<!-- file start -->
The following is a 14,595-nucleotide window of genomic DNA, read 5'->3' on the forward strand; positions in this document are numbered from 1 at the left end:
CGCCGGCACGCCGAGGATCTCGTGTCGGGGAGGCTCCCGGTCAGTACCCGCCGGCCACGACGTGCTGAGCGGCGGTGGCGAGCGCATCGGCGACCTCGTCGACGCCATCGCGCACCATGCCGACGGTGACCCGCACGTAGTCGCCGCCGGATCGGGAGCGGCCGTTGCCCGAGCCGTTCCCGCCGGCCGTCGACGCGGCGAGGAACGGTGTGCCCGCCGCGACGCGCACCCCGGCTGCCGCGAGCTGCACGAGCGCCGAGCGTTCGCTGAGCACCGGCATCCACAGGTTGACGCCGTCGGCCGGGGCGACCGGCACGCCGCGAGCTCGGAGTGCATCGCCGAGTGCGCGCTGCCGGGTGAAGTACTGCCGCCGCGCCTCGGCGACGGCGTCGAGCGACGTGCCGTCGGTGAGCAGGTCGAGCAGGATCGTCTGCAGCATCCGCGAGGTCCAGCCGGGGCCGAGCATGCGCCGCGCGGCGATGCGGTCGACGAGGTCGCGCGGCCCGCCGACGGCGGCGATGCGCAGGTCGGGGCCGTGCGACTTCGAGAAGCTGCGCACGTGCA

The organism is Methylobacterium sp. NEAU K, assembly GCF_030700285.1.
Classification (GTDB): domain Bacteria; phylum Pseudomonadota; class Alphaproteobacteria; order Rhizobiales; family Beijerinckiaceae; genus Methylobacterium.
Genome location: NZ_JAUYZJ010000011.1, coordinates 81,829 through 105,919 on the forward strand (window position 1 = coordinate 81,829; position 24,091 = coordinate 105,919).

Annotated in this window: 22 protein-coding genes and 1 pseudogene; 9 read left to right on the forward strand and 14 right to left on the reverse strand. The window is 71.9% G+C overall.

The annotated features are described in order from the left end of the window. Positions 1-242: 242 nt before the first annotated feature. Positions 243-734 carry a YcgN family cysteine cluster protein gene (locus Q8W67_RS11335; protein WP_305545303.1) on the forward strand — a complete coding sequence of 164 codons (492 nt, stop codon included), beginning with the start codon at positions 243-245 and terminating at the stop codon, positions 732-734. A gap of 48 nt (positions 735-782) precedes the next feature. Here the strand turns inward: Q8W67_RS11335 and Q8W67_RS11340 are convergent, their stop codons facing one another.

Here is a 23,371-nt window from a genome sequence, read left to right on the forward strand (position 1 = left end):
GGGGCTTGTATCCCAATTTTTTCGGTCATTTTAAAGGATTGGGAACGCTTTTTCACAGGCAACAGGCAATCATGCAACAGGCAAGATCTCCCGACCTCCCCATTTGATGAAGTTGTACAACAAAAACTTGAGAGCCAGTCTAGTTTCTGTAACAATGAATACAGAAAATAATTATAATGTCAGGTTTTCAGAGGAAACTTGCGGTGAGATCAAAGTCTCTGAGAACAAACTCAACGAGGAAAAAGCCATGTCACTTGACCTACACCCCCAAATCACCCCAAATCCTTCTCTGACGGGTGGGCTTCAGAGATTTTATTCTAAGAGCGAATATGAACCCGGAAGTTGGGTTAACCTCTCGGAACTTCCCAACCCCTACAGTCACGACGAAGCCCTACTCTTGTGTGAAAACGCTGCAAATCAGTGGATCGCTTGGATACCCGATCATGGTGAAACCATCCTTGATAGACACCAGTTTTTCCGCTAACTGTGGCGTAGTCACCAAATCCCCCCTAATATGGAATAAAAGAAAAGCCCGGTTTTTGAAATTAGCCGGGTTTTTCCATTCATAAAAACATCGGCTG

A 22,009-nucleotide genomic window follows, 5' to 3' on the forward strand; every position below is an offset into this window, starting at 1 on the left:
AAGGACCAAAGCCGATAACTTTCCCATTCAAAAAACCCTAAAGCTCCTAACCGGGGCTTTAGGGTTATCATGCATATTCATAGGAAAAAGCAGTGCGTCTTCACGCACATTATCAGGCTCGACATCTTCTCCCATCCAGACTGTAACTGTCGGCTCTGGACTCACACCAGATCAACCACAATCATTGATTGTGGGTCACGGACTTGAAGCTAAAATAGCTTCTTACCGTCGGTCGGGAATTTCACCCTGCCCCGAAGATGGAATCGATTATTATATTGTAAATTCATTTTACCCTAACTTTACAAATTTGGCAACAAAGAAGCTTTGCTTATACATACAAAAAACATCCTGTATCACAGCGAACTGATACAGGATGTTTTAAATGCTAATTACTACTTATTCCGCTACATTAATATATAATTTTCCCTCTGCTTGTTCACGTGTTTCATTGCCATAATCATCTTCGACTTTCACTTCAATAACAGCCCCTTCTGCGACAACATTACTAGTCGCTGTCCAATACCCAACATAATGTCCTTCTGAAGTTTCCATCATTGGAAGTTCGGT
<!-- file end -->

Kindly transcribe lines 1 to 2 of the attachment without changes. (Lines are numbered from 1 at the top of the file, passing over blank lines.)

The following is a 14,595-nucleotide window of genomic DNA, read 5'->3' on the forward strand; positions in this document are numbered from 1 at the left end:
CGCCGGCACGCCGAGGATCTCGTGTCGGGGAGGCTCCCGGTCAGTACCCGCCGGCCACGACGTGCTGAGCGGCGGTGGCGAGCGCATCGGCGACCTCGTCGACGCCATCGCGCACCATGCCGACGGTGACCCGCACGTAGTCGCCGCCGGATCGGGAGCGGCCGTTGCCCGAGCCGTTCCCGCCGGCCGTCGACGCGGCGAGGAACGGTGTGCCCGCCGCGACGCGCACCCCGGCTGCCGCGAGCTGCACGAGCGCCGAGCGTTCGCTGAGCACCGGCATCCACAGGTTGACGCCGTCGGCCGGGGCGACCGGCACGCCGCGAGCTCGGAGTGCATCGCCGAGTGCGCGCTGCCGGGTGAAGTACTGCCGCCGCGCCTCGGCGACGGCGTCGAGCGACGTGCCGTCGGTGAGCAGGTCGAGCAGGATCGTCTGCAGCATCCGCGAGGTCCAGCCGGGGCCGAGCATGCGCCGCGCGGCGATGCGGTCGACGAGGTCGCGCGGCCCGCCGACGGCGGCGATGCGCAGGTCGGGGCCGTGCGACTTCGAGAAGCTGCGCACGTGCA